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Overland Park Refunds Thousands In Fines After Odd Police Traffic-Ticket Scheme

Sam Zeff
KCUR 89.3
Three Overland Park police officers resigned after a traffic-ticket scheme that Chief Frank Donchez called 'puzzling.'

Overland Park has dismissed 200 traffic tickets and refunded $4,000 in fines over an unusual traffic ticket scandal. As a result, three police officers resigned last week, according to Chief Frank Donchez.

What the officers did is a little hard to understand.

“They were writing seatbelt tickets instead of other tickets,” says Donchez.

So even if a driver was speeding or ran a red light, these three officers would just write a ticket for not wearing a seatbelt.


Credit Sam Zeff / KCUR 89.3
KCUR 89.3
Overland Park Police Chief Frank Donchez said he did not know why officers took part in the scheme.

“I don’t know the motivation behind it," Donchez says. "It is puzzling to say the least.”

Donchez says a fellow officer alerted commanders to the scheme. Investigators then checked dash-cam video and turned up evidence that suggests the officers probably knew they were doing something wrong. Most of the dash-cam video had no audio, meaning they turned off their microphones, says Donchez.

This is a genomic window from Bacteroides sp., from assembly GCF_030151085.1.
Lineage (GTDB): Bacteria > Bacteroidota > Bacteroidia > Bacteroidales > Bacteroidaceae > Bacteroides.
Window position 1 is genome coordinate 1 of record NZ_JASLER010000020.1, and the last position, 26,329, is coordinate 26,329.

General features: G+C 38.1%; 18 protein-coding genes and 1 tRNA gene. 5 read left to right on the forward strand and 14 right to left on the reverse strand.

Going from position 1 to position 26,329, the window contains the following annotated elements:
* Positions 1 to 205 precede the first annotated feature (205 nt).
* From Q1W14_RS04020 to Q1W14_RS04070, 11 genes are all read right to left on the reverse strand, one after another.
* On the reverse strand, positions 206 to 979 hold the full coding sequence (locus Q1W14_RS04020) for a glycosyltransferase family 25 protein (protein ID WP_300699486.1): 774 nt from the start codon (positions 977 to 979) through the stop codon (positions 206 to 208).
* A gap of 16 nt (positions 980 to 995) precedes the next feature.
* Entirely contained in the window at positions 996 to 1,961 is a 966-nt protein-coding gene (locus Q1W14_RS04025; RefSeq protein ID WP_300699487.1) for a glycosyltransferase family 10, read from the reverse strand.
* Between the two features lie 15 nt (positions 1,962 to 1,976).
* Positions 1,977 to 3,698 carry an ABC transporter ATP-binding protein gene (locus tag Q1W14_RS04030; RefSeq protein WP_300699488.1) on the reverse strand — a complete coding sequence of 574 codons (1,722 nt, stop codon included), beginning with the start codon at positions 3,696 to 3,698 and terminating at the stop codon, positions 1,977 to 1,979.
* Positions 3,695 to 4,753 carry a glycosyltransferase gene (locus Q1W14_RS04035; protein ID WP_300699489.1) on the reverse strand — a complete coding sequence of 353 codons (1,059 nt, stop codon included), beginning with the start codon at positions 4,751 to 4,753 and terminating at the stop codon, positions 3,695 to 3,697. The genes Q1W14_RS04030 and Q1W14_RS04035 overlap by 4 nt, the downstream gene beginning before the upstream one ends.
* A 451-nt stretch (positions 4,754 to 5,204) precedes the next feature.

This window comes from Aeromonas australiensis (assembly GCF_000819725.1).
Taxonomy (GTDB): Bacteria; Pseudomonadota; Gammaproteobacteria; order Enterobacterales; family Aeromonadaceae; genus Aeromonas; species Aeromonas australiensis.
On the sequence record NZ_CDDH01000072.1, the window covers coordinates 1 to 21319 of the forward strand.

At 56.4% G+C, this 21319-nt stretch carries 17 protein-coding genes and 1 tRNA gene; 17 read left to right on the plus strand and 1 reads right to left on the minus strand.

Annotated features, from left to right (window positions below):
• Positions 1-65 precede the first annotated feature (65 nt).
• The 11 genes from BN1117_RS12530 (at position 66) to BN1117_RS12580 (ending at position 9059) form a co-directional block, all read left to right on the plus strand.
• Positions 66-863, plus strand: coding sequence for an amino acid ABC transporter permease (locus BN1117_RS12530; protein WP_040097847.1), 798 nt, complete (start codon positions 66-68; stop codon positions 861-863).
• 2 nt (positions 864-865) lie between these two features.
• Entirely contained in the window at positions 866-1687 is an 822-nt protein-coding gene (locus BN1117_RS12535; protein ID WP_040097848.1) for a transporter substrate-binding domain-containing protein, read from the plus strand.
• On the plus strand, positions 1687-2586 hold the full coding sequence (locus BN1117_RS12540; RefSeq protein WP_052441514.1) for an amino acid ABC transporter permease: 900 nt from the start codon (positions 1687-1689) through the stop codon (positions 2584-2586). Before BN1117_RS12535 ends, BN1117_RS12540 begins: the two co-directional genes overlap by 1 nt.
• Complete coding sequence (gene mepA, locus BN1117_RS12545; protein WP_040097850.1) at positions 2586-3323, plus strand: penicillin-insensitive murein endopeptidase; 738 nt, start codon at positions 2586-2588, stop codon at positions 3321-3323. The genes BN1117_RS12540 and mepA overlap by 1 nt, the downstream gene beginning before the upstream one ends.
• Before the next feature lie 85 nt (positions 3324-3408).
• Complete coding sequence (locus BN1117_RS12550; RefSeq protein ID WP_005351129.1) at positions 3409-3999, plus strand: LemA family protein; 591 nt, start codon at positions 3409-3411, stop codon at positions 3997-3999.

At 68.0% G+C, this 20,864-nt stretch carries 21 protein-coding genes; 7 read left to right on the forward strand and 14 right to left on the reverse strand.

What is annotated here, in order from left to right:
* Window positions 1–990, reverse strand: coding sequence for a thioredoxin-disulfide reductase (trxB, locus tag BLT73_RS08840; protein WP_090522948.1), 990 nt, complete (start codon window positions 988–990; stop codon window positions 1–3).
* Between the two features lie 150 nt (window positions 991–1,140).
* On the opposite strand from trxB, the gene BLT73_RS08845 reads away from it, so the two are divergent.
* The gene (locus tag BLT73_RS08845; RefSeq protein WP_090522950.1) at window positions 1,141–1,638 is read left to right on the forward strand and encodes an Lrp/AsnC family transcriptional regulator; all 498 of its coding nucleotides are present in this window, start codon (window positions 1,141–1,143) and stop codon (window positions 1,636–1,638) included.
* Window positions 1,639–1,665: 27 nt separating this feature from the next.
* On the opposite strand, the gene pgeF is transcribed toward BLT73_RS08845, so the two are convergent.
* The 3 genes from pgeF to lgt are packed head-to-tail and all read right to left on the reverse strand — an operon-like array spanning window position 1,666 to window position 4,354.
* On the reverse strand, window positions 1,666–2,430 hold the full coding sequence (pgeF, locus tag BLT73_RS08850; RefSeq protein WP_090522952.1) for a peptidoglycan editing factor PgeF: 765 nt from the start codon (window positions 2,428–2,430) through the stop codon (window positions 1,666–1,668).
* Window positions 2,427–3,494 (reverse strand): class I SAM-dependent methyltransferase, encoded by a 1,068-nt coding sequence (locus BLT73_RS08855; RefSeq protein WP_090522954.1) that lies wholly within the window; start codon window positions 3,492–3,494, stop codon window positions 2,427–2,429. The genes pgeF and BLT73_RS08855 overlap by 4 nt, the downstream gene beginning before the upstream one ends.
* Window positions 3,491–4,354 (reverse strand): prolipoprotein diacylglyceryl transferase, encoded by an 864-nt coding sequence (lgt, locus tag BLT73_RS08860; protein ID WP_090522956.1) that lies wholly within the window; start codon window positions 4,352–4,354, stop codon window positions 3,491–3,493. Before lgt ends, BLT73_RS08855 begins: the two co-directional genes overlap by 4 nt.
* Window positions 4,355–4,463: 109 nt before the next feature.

“It’s very troubling because Overland Park Police Department policy is that your audio will remain on at all times when dealing with the public,” he says.

All three officers were working overtime paid for by a seatbelt enforcement grant from the Kansas Department of Transportion (they would, however, make the same in overtime pay no matter what kind of tickets they wrote).

All of this information was turned over to the Johnson County District Attorney.

“As far as I know there will be no criminal charges,” Donchez says.

A call to the district attorney's office was not immediately returned.

Sam Zeffis KCUR's Metro Reporter. You can follow Sam on Twitter @samzeff

You deserve to know what your taxpayer dollars are paying for and what public officials are doing on your behalf – I’ll work to report on irresponsible government spending in the Kansas City area and shed light on controversies that slow government down. And when you hear my voice in the morning, you know you’re getting everything you need to start your day. Email me at sam@kcur.org, find me on Twitter @samzeff or call me at 816-235-5004.
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